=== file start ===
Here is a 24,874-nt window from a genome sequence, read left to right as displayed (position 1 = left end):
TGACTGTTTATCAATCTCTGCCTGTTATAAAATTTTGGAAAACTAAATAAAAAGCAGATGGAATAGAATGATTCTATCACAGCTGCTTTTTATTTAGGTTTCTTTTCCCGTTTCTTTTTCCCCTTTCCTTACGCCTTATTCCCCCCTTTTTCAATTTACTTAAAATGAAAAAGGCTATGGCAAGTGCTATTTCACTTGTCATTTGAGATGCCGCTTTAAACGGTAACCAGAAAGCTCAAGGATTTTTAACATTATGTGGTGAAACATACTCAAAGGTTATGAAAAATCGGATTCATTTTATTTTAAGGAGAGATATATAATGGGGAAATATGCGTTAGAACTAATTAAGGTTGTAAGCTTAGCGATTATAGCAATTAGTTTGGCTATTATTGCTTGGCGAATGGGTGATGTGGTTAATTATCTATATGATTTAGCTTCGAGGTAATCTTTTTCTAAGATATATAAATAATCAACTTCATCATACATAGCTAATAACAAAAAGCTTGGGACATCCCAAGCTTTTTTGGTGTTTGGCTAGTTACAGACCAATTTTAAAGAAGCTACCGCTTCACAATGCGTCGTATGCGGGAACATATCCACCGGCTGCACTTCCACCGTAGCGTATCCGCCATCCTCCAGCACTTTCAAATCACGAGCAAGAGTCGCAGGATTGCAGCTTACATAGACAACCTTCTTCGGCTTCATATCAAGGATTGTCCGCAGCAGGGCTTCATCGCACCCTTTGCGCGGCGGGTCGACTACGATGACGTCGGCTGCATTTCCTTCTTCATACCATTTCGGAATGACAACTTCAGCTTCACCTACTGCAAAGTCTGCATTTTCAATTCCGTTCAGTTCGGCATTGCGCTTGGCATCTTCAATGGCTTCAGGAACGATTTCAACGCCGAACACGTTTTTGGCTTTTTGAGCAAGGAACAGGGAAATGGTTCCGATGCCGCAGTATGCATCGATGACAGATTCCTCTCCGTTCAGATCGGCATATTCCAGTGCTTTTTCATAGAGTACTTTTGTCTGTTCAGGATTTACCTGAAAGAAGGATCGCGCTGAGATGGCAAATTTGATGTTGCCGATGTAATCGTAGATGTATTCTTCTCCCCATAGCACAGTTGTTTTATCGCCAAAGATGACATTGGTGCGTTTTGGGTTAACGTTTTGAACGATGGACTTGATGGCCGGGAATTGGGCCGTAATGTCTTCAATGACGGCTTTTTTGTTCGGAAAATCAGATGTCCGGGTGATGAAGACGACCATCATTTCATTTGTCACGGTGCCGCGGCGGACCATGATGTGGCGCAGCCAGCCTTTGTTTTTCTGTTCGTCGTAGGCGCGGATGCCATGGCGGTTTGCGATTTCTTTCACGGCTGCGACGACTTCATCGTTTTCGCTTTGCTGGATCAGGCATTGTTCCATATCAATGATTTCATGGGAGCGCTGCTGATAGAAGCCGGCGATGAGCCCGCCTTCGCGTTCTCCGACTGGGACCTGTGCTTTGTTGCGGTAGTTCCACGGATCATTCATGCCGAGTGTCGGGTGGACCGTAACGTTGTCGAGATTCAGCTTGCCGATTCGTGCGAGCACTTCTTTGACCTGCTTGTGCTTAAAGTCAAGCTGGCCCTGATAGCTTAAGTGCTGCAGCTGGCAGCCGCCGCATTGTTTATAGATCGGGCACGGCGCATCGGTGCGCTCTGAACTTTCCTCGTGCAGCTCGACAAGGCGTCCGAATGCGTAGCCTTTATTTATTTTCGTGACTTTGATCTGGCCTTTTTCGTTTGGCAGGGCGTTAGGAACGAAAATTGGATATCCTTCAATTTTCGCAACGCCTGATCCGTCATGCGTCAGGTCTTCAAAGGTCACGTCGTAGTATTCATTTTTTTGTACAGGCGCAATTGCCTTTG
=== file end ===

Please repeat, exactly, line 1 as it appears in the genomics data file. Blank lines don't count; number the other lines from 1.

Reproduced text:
Here is a 24,874-nt window from a genome sequence, read left to right as displayed (position 1 = left end):